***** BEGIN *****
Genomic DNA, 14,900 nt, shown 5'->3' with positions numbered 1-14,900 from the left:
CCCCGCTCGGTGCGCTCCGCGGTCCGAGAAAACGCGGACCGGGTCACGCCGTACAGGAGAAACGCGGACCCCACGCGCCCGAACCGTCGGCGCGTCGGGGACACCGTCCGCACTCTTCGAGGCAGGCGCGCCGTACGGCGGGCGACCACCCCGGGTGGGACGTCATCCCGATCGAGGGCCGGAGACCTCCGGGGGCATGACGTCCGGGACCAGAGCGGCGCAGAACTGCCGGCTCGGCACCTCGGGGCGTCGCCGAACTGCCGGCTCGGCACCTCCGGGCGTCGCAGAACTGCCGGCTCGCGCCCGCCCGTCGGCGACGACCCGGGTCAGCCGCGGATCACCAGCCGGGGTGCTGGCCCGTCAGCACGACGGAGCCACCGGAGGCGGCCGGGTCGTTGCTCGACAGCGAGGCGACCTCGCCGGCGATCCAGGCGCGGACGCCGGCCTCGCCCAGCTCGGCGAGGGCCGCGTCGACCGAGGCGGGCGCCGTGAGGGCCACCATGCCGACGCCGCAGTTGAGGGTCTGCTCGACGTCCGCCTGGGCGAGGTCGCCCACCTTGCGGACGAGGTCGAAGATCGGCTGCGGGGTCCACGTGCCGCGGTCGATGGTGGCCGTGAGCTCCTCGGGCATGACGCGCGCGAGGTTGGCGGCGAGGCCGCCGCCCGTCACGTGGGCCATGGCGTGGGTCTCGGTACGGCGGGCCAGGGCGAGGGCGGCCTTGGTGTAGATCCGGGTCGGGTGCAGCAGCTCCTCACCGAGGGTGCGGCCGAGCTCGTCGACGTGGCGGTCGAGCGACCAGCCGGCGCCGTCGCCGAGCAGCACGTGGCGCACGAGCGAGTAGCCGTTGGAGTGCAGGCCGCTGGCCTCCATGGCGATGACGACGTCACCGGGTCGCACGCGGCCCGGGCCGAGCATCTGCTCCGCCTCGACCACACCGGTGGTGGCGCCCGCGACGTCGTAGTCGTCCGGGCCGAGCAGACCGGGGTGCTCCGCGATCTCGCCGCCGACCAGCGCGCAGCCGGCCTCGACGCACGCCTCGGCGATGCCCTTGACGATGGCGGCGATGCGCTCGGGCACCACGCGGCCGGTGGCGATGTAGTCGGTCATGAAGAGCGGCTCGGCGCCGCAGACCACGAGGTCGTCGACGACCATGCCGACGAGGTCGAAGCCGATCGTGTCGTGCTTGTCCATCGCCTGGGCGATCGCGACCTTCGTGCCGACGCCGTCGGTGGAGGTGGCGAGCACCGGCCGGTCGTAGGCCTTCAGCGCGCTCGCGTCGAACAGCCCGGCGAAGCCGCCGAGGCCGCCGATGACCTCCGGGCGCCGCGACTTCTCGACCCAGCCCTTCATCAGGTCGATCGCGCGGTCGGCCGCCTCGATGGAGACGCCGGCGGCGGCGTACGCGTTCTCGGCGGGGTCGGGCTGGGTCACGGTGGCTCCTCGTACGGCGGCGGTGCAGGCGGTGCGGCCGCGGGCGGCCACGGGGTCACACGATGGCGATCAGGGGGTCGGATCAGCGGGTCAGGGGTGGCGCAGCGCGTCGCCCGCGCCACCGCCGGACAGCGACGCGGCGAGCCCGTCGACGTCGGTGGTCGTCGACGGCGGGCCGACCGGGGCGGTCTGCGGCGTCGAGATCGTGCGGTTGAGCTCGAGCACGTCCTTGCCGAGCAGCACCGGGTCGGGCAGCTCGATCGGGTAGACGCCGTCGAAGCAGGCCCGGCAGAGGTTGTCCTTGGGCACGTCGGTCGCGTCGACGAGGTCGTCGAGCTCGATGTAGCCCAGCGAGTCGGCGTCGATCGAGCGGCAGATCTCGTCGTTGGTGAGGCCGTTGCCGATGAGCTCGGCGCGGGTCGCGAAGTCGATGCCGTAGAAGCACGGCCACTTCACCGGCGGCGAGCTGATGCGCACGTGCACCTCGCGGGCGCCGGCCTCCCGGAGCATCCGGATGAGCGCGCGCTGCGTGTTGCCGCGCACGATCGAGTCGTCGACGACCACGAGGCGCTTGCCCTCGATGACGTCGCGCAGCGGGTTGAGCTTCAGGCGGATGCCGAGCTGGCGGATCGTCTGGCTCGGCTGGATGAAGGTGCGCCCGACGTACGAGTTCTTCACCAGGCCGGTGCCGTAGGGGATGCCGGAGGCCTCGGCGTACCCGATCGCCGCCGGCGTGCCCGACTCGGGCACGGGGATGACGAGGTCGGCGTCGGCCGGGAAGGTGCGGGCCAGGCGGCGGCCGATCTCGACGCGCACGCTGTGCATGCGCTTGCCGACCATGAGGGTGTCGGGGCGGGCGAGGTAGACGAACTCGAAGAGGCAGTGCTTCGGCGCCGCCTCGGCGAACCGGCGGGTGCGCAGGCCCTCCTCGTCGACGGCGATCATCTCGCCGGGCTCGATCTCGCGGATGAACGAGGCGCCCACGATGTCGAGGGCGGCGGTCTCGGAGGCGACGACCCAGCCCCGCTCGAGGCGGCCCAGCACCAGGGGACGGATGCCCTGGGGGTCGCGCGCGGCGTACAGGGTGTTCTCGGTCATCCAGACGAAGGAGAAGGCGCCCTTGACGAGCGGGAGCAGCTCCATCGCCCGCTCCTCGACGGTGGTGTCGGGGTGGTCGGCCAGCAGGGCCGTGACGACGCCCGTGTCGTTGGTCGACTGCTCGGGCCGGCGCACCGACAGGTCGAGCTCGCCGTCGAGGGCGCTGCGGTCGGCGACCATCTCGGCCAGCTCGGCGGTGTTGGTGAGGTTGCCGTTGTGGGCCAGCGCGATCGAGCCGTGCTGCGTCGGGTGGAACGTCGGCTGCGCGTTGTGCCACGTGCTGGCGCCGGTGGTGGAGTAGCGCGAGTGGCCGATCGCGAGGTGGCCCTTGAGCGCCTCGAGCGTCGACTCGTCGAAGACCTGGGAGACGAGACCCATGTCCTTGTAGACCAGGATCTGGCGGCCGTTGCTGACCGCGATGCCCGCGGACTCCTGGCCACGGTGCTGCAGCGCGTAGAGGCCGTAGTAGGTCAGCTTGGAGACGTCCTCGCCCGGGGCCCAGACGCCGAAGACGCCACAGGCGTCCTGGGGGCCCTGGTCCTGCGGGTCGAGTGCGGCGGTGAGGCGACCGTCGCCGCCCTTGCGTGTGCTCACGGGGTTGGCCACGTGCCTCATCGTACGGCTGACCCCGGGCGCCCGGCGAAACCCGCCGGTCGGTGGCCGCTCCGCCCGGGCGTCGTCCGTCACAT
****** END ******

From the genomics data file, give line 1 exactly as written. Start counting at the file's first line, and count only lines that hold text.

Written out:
Genomic DNA, 14,900 nt, shown 5'->3' with positions numbered 1-14,900 from the left: